Four Controversial Marketing Campaigns (and What You Can Learn From Them)

marketing billboard

Courting controversy is a popular marketing strategy for plenty of businesses.

The old adage “there’s no such thing as bad publicity” is often the reasoning behind these campaigns, which seek to generate buzz on social media and in real life.

At a glance, this tactic looks increasingly effective: given the number of Twitterstorms surrounding seemingly harmless subjects, it’s easier than ever to get your controversial marketing campaign noticed.

Obviously controversial marketing campaigns aren’t a surefire hit. Getting the tone wrong can be disastrous.

If you’re considering implementing a controversial marketing campaign for your business, learn from those who’ve gone before you.

Let’s look at several recent controversial marketing approaches that worked, and others that perhaps went a little too far…

Paddy Power


lucky four leaf clover
Paddy Power are the kings of controversial marketing, with almost every campaign they launch and Tweet they publish generating varying amounts of disdain, amusement and horror from onlookers.

We could write a thesis on the betting company’s various exploits, but ‘highlights’ include offering odds on the decline of the polar bear population and Barack Obama’s assassination, plus adverts featuring blind footballers kicking a cat, and a man tranquilizing chavs.

The brand frequently features on the Advertising Standard Authority’s most complained about adverts list, and Paddy Power has become synonymous with controversy.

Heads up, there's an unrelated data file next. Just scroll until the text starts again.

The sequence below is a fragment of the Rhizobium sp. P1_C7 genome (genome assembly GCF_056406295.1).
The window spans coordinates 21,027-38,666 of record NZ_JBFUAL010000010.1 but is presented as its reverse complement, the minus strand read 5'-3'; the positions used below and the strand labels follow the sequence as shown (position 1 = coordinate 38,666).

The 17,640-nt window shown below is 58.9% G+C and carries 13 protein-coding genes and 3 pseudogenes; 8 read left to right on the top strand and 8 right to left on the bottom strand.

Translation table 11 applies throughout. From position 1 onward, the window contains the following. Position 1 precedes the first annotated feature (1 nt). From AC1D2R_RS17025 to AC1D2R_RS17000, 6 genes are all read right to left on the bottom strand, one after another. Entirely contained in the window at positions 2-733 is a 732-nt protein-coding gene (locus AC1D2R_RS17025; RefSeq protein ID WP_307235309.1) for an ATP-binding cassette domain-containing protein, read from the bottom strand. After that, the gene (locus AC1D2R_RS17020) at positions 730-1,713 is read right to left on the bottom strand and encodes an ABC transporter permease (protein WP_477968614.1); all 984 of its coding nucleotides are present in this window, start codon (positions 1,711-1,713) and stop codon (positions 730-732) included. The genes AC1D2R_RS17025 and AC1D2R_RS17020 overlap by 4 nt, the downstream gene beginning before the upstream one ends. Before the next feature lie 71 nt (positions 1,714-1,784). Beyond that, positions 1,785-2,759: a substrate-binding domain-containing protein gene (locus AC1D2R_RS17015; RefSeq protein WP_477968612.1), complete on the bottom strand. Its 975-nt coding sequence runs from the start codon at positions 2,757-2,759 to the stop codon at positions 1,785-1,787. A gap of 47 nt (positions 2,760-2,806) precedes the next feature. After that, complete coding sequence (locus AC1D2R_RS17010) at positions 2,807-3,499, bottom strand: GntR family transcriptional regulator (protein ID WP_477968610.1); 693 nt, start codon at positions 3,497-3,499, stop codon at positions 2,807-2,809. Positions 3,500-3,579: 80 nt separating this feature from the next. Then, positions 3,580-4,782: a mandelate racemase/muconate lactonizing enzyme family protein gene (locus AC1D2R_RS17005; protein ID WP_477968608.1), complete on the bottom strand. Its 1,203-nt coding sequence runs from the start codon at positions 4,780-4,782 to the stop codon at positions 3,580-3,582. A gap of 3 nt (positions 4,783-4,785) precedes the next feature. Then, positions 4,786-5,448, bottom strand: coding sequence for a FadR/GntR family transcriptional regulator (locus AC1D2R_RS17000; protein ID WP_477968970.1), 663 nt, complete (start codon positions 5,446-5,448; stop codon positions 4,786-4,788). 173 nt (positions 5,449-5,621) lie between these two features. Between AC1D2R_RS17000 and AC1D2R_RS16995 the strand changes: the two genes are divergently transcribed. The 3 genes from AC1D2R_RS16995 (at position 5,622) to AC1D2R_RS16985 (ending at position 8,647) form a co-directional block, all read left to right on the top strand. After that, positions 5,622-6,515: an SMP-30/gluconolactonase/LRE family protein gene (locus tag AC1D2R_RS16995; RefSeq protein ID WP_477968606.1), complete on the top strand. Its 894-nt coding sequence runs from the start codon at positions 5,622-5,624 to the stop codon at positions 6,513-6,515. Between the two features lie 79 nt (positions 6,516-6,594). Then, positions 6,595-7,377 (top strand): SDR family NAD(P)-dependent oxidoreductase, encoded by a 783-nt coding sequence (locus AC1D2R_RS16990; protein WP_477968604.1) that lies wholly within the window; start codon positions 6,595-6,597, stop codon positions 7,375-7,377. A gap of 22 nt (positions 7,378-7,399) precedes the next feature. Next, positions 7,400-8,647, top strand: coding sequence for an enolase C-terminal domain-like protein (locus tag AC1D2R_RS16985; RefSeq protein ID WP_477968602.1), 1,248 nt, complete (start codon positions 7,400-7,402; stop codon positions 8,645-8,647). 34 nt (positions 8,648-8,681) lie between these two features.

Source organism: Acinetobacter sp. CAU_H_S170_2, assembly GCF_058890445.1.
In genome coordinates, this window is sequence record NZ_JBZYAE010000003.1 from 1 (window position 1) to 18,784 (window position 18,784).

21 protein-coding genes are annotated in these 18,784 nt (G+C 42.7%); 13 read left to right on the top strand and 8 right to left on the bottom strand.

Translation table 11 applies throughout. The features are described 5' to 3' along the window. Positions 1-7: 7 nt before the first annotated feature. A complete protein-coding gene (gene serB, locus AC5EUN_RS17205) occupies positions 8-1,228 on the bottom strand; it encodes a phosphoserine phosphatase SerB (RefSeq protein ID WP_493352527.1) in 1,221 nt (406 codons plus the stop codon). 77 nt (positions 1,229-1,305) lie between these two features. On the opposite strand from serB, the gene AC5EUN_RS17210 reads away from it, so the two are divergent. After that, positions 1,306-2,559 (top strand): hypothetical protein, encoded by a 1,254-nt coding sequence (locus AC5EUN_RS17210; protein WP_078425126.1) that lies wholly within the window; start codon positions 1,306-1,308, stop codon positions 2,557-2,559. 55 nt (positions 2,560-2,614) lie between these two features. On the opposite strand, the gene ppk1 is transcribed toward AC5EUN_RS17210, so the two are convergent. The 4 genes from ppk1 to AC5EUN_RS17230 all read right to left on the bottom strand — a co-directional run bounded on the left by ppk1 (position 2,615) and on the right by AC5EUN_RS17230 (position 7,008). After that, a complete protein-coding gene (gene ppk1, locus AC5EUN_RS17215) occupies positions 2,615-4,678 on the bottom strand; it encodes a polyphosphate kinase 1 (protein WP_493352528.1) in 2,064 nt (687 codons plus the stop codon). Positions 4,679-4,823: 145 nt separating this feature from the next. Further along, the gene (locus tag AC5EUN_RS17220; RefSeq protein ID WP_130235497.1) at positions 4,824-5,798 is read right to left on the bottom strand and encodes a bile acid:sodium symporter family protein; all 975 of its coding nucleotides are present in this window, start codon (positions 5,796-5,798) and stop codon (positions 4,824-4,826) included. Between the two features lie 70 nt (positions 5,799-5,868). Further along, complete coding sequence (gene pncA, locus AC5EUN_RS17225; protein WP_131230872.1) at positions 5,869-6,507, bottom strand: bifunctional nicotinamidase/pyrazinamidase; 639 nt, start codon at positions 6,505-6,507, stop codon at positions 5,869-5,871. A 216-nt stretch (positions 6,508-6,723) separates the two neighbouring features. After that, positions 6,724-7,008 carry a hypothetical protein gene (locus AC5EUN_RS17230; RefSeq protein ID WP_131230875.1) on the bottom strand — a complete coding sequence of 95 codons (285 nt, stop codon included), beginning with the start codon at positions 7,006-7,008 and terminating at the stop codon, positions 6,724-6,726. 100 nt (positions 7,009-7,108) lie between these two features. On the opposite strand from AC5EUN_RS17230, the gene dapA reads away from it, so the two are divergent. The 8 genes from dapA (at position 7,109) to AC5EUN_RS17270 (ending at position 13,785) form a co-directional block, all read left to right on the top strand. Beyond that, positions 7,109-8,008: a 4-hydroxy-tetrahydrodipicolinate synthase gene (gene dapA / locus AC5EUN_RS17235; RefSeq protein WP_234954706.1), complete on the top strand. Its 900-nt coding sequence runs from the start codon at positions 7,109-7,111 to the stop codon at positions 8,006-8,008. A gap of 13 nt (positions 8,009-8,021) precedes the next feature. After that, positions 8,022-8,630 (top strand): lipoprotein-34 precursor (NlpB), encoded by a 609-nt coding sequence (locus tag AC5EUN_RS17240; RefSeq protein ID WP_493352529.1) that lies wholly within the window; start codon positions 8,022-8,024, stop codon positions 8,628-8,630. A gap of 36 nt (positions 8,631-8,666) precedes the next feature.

Paddy Power has placed provocative banter at the heart of its brand – and its target market love this approach.

The brand’s 600k Twitter followers (compare with Ladbrokes’ 180k) are treated to a range of visual, amusing content, with the company making use of GIFs, videos, and highly shareable images to make an impact.

Paddy Power always tread the line between being offensive and being provocative, but its authentic approach remains constant – a key ingredient of a winning marketing strategy.

Lessons learned

  • Controversy works if it fits your brand. If an NHS trust or luxury retailer opted to up the banter in their next advertising campaign, they would be ridiculed.
  • If you think your target market would enjoy ‘edgy’ humour, give it a try!

Heart Attack Grill


hamburgers
The Heart Attack Grill is a hamburger restaurant in Las Vegas.

Instead of shying away from calorie counts and offering a range of healthy alternatives to the main menu, the Heart Attack Grill embraces how incredibly unhealthy its menu is.

In true Vegas style, it doesn’t stop with the restaurant’s name: instead, visiting a restaurant is an ‘experience’. Guests are made to wear hospital gowns over their clothes, wine is served in drip feed bags, and waitresses are dressed as sexy ‘nurses’ and even spank customers who don’t finish their gargantuan meals. Oh, and guests weighing over 25 stone (that’s almost 160 kg) eat for free.